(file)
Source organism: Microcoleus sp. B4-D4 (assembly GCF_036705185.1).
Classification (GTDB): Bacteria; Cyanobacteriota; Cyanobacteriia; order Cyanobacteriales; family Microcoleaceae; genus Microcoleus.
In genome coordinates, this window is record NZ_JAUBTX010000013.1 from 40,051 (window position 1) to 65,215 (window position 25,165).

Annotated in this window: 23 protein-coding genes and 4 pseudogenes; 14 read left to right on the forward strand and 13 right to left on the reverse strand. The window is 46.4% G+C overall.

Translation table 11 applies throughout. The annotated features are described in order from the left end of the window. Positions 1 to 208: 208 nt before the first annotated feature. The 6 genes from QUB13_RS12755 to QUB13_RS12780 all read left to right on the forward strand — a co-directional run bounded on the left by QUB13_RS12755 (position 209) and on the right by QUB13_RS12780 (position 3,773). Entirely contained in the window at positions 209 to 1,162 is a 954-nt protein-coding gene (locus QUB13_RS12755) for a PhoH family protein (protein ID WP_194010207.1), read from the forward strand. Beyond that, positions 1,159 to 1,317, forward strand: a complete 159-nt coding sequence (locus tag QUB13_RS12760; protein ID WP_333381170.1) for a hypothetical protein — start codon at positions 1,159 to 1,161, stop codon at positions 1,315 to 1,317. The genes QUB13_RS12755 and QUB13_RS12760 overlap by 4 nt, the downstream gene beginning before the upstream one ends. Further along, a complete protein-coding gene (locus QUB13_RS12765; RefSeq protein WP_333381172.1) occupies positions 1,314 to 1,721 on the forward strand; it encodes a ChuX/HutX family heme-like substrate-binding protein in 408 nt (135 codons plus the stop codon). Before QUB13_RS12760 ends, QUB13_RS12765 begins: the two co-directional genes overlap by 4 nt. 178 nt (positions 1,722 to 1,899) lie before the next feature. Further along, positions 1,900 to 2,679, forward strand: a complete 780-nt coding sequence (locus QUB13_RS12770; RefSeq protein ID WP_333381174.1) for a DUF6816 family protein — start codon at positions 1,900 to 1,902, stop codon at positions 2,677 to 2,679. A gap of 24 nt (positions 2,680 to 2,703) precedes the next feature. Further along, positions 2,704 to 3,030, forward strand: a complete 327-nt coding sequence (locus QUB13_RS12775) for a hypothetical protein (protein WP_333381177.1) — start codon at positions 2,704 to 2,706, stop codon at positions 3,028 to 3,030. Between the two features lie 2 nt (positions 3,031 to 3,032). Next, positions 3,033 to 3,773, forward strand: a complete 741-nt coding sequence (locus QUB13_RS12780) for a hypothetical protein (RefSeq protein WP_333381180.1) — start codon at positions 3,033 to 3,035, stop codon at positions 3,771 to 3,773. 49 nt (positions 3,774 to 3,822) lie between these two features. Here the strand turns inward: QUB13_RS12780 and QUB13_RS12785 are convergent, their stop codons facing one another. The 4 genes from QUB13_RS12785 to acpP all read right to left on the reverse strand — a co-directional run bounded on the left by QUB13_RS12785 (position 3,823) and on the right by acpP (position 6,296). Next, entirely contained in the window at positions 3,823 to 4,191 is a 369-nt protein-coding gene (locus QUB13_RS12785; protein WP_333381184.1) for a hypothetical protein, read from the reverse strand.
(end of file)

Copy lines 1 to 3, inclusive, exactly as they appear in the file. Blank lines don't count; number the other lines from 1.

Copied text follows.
Source organism: Microcoleus sp. B4-D4 (assembly GCF_036705185.1).
Classification (GTDB): Bacteria; Cyanobacteriota; Cyanobacteriia; order Cyanobacteriales; family Microcoleaceae; genus Microcoleus.
In genome coordinates, this window is record NZ_JAUBTX010000013.1 from 40,051 (window position 1) to 65,215 (window position 25,165).